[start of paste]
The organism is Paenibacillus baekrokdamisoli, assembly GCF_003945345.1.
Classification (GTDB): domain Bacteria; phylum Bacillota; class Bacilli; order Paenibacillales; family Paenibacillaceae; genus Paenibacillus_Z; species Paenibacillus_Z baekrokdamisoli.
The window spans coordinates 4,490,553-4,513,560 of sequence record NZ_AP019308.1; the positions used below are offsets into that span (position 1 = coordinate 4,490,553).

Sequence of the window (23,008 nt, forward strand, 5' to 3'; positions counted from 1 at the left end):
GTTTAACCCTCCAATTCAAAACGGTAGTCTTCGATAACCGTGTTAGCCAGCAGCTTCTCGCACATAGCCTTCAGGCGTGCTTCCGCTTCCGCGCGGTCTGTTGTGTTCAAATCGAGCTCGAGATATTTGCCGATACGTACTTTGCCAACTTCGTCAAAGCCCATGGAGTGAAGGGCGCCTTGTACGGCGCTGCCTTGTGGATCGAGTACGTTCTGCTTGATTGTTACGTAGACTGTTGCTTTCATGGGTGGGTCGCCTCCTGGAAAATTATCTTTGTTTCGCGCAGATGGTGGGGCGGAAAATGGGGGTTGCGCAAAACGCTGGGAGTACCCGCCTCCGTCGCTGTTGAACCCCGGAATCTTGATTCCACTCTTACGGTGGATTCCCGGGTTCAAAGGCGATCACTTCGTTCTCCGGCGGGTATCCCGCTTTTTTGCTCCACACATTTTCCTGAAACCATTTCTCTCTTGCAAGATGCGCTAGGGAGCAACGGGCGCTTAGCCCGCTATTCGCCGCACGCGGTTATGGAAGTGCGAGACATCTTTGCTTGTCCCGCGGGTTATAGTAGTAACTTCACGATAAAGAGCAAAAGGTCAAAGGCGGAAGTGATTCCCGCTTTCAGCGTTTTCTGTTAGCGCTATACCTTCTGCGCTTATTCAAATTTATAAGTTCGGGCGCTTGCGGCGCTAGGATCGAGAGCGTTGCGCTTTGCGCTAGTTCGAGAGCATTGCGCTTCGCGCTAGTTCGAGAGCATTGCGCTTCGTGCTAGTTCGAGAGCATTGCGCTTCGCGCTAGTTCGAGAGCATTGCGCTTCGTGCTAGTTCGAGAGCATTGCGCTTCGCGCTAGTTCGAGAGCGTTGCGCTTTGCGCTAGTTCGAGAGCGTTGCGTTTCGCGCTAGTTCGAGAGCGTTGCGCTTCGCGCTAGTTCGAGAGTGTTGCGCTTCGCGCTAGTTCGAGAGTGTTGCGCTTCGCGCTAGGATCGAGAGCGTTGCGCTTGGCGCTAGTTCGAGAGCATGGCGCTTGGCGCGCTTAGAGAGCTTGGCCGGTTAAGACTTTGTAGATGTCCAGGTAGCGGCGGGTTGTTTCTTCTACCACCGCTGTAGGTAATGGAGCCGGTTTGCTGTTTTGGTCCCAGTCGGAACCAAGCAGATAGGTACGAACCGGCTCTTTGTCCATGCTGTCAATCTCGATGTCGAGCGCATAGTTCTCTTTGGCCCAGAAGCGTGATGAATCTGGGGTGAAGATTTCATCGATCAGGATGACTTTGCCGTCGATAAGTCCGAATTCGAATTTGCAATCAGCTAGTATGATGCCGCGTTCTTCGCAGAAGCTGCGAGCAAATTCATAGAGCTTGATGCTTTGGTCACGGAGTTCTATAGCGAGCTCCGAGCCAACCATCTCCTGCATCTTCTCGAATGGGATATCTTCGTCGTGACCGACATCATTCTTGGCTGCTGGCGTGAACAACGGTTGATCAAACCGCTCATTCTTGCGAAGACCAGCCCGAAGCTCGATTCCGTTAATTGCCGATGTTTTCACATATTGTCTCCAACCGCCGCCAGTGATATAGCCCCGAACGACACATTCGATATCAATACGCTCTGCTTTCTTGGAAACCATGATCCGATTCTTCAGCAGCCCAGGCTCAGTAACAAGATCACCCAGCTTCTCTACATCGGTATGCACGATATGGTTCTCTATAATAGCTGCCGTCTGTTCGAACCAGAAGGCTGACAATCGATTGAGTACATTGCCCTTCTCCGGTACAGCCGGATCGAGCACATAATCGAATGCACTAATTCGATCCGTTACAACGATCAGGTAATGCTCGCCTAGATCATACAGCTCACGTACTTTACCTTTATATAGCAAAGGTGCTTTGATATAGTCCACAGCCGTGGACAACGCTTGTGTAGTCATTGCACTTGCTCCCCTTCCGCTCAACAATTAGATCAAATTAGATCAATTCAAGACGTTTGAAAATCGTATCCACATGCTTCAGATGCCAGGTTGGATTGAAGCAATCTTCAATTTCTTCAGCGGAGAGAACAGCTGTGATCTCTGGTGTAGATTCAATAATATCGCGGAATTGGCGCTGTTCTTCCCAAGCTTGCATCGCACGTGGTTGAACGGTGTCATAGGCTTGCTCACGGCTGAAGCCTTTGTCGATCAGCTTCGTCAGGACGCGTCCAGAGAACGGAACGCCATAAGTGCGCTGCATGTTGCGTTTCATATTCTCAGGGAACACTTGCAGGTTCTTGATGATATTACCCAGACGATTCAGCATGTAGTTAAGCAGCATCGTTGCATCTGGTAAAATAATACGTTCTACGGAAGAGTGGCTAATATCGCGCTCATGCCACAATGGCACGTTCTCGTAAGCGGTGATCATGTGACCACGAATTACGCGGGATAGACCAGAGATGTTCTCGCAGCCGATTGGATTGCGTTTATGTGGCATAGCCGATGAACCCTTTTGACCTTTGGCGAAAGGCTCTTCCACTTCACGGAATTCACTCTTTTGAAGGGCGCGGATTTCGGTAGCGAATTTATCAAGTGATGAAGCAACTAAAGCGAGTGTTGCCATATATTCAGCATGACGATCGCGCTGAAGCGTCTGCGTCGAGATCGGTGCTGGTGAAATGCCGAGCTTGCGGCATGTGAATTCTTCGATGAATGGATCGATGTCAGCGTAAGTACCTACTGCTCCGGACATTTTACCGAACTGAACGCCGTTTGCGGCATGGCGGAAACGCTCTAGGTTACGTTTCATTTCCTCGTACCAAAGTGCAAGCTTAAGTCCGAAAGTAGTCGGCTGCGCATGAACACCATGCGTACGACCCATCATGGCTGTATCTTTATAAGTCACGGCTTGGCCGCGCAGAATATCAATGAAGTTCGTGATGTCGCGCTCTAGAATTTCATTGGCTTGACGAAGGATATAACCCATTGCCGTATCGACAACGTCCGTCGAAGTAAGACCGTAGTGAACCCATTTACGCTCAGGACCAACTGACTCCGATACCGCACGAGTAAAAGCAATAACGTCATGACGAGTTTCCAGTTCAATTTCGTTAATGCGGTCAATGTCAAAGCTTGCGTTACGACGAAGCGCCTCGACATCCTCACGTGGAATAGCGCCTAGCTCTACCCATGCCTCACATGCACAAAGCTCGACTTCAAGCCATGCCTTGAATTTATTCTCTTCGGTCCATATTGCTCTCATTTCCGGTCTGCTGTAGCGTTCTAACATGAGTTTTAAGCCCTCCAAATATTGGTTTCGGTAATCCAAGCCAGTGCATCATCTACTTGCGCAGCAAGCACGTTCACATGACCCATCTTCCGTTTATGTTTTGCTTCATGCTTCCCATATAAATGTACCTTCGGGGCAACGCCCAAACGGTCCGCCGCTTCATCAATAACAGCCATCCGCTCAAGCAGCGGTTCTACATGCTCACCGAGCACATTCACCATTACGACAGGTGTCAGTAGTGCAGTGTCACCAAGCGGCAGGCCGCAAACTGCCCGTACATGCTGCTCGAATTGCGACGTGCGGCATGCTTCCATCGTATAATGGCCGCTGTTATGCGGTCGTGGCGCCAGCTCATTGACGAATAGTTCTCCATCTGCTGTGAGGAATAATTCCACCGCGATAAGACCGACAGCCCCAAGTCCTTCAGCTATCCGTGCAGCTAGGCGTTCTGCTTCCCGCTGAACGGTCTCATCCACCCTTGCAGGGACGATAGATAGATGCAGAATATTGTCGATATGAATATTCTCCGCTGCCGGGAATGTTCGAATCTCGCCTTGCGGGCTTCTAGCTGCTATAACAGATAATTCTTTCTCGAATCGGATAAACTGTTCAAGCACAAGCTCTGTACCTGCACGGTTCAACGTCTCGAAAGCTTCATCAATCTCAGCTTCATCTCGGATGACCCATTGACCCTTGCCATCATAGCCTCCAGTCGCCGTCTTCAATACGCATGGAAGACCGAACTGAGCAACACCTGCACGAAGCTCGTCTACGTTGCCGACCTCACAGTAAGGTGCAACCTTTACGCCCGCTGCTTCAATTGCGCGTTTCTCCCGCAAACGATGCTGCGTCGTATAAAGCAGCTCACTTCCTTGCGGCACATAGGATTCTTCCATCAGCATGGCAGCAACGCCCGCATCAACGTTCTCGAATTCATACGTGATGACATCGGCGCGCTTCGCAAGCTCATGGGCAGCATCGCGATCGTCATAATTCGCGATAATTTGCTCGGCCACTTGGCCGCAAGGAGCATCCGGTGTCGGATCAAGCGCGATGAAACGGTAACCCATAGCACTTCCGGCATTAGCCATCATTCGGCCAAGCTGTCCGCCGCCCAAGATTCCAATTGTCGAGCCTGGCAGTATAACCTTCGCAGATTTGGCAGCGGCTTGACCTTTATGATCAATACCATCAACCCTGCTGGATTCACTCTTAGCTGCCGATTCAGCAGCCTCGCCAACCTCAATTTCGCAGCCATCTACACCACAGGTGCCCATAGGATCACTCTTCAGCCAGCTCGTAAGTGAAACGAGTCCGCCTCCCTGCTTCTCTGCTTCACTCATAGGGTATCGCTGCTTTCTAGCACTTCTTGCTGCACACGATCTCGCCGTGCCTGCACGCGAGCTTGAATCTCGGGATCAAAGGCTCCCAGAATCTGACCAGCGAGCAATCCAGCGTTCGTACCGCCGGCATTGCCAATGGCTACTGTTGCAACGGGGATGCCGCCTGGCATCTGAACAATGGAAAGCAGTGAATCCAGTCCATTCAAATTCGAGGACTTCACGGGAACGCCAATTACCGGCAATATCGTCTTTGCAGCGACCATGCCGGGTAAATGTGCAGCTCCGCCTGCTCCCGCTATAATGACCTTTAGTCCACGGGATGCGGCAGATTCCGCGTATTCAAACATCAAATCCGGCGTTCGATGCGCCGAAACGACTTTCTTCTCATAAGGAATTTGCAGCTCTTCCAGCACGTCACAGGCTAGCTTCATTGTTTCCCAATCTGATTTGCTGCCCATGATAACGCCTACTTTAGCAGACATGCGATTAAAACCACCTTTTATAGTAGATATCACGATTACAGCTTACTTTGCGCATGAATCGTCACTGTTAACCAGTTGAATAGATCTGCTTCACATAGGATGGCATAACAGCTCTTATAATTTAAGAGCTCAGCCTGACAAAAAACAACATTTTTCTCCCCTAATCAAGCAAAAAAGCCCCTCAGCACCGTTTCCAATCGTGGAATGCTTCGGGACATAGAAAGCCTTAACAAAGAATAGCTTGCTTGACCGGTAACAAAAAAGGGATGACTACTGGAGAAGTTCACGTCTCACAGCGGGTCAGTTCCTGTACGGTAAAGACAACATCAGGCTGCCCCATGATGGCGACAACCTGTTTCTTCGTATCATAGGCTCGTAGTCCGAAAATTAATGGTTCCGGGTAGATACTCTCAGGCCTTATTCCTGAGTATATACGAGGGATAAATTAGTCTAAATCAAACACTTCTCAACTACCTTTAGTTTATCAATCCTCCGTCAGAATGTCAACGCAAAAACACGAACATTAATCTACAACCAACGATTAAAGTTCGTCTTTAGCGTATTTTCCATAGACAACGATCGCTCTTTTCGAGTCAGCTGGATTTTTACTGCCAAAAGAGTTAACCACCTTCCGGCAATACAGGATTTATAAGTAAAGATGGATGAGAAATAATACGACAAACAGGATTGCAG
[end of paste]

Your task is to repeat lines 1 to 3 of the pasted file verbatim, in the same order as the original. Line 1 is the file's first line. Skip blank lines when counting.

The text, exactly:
The organism is Paenibacillus baekrokdamisoli, assembly GCF_003945345.1.
Classification (GTDB): domain Bacteria; phylum Bacillota; class Bacilli; order Paenibacillales; family Paenibacillaceae; genus Paenibacillus_Z; species Paenibacillus_Z baekrokdamisoli.
The window spans coordinates 4,490,553-4,513,560 of sequence record NZ_AP019308.1; the positions used below are offsets into that span (position 1 = coordinate 4,490,553).